EU countries will consider a coordinated fiscal stimulus to spur the economy as the coronavirus could bring the eurozone economy to a recession, according to the latest OECD economic forecast published on Monday (2 March).
As the virus continues to spread in Europe, the European Centre for Disease Prevention and Control (ECDC) issued a statement on Monday describing the new risk of infection for Europeans as “moderate to high”.
“We have a situation that is very complex,” European Commission President Ursula von der Leyen said as she announced the Commission’s new response team tasked with coordinating measures to halt the outbreak.
She stressed the importance of “strong coordination at every level” among European nations, to provide a “comprehensive and coherent” response to the virus.
To date, more than 2,100 people have been infected with the COVID-19 virus in the EU, and 38 have died.
The ECDC estimates that at least 40,000 people die each year from seasonal influenza in the EU.
The impact of the COVID-19 and the measures adopted to contain the disease are inflicting serious damage to the European economy.
The Organisation for Economic Co-operation and Development (OECD) cut this year’s growth forecast for the eurozone to 0.8% from 1.1% but kept it unchanged for next year at 1.2%.
For the global economy, the organisation of the developed nations revised downwards its forecast by half a percentage point to 2.4%.
The OECD warned, however, that if the impact of the coronavirus proves “longer lasting and more intensive than assumed” in the projections, the global GDP growth could go down to 1.5%, and “could push several economies into recession, including Japan and the euro area.”
Against this backdrop, EU Commissioner for Economy, Paolo Gentiloni, said that European member states would be prepared to spur national economies in the event of a severe impact.
“The EU is ready to use all the available policy options if and when needed to safeguard our growth against these downside risks,” he told reporters, speaking alongside von der Leyen.
In this regard, he defended a “coordinated fiscal response” from the 27 member states. It “has to be very timely. You can’t take it too early, you can’t take it too late.”
European finance ministers will discuss their response to the coronavirus in a teleconference on Wednesday (4 March).
The ministers will share information on the immediate response, and their efforts to support national health systems, debt payments and risks to the labour market.
However, a decision on potential stimulus would not come at least until the regular Eurogroup meeting in Brussels, scheduled for 16 March.
The finance ministers of the G7 also were expected to hold a teleconference on Monday to coordinate their response to the virus.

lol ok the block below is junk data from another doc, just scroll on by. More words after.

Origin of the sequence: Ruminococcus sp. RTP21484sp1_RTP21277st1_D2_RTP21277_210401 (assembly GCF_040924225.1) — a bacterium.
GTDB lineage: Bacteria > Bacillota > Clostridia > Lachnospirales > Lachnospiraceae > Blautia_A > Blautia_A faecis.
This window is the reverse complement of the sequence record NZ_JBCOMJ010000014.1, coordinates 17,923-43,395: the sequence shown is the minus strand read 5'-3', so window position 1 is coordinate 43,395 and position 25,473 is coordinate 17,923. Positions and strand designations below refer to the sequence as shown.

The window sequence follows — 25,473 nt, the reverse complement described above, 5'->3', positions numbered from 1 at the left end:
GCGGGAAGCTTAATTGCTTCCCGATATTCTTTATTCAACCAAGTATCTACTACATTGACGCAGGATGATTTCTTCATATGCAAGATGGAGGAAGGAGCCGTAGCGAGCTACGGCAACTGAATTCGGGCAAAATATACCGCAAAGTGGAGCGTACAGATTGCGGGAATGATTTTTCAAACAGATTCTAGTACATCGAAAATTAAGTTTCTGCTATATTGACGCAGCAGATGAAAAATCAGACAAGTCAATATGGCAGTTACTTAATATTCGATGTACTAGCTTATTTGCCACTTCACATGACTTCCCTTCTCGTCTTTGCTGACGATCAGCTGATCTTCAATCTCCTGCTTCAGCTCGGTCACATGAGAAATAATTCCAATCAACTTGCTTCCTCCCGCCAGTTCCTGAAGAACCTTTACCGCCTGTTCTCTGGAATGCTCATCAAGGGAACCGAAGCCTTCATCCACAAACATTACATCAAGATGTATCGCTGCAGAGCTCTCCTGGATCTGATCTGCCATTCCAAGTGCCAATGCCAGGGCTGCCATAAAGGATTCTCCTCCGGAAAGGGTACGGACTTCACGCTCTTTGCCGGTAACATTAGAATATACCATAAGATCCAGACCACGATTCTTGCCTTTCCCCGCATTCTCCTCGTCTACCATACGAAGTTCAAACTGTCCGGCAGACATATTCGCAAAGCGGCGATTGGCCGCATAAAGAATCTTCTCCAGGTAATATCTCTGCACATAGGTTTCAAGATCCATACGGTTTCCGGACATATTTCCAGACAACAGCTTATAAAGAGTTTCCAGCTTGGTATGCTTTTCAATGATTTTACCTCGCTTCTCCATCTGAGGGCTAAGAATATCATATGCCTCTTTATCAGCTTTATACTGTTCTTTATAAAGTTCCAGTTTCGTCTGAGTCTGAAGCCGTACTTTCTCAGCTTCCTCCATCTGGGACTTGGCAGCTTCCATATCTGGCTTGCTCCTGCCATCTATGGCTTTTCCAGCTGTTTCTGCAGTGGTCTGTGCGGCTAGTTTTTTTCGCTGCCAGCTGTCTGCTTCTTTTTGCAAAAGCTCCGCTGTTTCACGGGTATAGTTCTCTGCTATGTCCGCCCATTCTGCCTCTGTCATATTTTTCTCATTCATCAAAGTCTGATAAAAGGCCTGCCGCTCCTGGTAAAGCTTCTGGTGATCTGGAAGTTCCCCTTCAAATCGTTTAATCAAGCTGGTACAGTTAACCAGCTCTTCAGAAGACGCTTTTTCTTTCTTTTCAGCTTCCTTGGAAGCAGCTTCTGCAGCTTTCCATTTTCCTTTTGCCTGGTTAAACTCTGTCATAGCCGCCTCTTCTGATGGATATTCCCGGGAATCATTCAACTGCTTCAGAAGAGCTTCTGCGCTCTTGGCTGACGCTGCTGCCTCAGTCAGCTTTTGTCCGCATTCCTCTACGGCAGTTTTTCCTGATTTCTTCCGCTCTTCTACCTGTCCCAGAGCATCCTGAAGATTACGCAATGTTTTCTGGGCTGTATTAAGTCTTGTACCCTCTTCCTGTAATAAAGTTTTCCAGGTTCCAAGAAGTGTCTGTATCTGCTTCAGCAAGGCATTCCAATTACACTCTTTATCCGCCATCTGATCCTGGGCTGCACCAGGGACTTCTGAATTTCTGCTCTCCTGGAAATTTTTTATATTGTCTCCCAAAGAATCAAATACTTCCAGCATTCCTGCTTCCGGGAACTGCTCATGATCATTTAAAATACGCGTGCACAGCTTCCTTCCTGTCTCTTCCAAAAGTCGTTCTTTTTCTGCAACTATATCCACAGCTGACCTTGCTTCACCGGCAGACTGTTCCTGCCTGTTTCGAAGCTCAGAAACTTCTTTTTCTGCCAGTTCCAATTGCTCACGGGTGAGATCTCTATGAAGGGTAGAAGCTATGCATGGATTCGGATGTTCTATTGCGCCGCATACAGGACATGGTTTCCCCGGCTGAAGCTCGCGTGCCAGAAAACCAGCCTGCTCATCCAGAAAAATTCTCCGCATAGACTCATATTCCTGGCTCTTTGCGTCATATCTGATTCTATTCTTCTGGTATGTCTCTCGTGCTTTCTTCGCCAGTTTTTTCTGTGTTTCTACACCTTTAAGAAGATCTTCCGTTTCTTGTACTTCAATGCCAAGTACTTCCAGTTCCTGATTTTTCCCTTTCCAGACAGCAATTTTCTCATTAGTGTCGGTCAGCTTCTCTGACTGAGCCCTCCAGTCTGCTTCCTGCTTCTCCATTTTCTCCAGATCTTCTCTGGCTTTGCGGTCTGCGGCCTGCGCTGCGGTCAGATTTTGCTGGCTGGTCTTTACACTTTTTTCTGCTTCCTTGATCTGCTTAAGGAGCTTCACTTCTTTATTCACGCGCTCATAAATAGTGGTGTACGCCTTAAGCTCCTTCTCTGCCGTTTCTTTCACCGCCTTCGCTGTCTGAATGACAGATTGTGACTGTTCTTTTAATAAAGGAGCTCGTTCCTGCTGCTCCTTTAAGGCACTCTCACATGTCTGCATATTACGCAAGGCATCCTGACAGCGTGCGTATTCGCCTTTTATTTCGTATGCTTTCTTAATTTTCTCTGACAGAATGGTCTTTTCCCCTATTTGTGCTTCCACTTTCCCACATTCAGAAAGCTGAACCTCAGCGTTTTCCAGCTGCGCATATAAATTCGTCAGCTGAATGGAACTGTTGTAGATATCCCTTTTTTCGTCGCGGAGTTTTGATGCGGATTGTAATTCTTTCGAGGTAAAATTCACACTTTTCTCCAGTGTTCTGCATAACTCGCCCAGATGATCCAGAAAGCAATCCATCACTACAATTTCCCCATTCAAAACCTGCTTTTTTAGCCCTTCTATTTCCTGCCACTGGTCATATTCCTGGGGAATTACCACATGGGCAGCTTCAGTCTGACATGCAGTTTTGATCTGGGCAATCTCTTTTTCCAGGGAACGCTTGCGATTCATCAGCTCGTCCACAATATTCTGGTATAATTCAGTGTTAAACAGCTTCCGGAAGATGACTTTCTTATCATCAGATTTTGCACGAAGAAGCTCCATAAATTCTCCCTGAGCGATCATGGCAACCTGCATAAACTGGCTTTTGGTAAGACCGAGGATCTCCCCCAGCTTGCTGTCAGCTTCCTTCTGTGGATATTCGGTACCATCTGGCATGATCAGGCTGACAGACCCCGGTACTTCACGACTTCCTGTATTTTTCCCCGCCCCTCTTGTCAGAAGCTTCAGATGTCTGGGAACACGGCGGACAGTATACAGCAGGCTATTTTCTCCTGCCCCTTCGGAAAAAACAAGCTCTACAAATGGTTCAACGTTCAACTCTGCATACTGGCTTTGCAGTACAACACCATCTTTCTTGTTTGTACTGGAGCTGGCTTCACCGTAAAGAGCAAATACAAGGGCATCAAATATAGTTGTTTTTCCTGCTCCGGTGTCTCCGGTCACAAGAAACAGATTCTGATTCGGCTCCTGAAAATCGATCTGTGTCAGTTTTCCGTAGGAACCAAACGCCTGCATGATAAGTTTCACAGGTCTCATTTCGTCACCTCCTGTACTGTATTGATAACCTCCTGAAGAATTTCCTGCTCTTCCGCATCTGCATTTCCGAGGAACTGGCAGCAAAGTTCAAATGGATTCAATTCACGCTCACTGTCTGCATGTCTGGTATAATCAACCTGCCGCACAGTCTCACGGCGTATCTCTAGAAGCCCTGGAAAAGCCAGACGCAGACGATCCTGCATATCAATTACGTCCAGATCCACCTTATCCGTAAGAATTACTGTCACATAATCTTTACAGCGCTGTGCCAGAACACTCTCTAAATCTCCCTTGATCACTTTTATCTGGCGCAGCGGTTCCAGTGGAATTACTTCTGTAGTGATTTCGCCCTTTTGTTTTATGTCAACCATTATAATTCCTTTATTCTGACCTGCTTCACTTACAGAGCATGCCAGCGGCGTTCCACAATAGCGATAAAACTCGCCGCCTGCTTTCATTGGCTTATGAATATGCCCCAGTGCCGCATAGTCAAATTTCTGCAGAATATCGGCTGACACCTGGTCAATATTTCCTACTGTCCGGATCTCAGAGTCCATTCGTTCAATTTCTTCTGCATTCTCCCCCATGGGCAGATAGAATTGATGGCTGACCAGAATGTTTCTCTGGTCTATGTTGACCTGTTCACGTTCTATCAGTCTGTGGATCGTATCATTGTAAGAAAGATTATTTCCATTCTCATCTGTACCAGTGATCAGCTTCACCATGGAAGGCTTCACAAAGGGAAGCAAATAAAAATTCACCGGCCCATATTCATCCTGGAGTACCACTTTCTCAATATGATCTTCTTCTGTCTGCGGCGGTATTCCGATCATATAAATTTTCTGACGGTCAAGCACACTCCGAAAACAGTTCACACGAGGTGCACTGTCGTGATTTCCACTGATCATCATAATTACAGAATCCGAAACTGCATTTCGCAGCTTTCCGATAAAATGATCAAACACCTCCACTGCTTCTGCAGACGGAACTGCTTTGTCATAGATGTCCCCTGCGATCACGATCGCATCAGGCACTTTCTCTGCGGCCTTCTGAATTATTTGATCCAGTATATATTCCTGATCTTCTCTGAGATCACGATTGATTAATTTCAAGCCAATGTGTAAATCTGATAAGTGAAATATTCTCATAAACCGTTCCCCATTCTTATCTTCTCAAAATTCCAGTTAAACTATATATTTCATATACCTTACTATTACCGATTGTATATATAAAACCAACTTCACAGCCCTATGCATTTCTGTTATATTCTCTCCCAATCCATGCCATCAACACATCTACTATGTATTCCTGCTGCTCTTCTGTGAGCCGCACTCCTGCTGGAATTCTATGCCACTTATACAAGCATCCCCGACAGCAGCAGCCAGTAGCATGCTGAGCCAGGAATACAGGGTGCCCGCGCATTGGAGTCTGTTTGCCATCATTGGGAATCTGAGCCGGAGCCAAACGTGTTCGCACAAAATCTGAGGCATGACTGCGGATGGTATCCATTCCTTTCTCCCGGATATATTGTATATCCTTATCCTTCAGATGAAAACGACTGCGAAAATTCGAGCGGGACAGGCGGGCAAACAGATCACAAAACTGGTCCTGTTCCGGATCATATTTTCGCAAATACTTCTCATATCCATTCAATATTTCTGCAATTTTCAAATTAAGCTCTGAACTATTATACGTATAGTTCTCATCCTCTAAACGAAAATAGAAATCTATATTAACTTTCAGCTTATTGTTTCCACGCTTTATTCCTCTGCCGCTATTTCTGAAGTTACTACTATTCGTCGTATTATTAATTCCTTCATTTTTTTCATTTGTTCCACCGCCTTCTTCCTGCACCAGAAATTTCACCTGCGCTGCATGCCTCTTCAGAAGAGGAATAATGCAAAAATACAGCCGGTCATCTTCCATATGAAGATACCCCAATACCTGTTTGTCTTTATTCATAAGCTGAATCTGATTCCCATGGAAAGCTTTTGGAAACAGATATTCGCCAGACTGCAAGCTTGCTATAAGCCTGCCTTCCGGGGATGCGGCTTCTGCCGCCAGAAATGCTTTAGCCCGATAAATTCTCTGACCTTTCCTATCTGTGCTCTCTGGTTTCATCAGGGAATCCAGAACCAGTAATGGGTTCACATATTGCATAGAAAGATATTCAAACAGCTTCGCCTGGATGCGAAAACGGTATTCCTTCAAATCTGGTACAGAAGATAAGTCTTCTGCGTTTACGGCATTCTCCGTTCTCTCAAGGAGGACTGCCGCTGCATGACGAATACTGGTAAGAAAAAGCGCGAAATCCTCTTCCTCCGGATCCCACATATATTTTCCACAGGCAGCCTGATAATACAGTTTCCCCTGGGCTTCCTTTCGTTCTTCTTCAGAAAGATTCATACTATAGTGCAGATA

The Commission and the ECB had already requested member states with fiscal space, especially Germany and the Netherlands, to invest more to revive the ailing economic growth.
Berlin and The Hague, however, have so far remained reluctant to pass spending programmes.
Italy, the worst-hit country in Europe by the disease, announced on Sunday a €3.6 billion stimulus, on top of the 900 million aid package already adopted to address the outbreak.
The Commission repeated that it was ready to consider a loosening of the Italian fiscal goals to give more space to public spending.
Gentiloni recalled that the EU’s Stability and Growth already includes clauses to deal with unforeseen events beyond the control the national governments, and the Commission would assess any member state’s request for flexibility under the fiscal rules “with the spirit of solidarity and understanding”.
In Europe, the spread of the virus is primarily affecting the tourist sector, transport, trade and supply value chain. Conferences continue to be cancelled, including Prowein, one of the largest wine fairs held in Dusseldorf (Germany), while staff fears are also forcing authorities to close institutions and buildings, including the Louvre museum.
The Commission has so far not factored in the impact of the virus in its economic forecast, which it will update in May.
But Gentiloni admitted that the scenario of quick recovery (a ‘V’ shape scenario) was overly optimistic.
“The duration of the outbreak and containment of measures are a key downside risk,” the Commissioner said.
The virus has already provoked severe falls in stock markets around the globe.
“Markets face significant uncertainty in the short term and remain at high risk of more downside given the unknowns around COVID-19,” said Shane Oliver, a global investment strategist at AMP Capital Investors.
Traders remain worried the disease “will disrupt economic activity more deeply and for longer than had been expected a week or so ago,” he told AFP.
Some investors are expecting that central banks, especially the Federal Reserve, will intervene with a monetary stimulus to boost the economy.
ECB vice-president Luis de Guindos said on Monday that the institution remains “vigilant” and is ready to adjust “all its instruments” to progress towards its inflation target.
But he added that the main response to the coronavirus should come from national fiscal stimuli.
[Edited by Zoran Radosavljevic]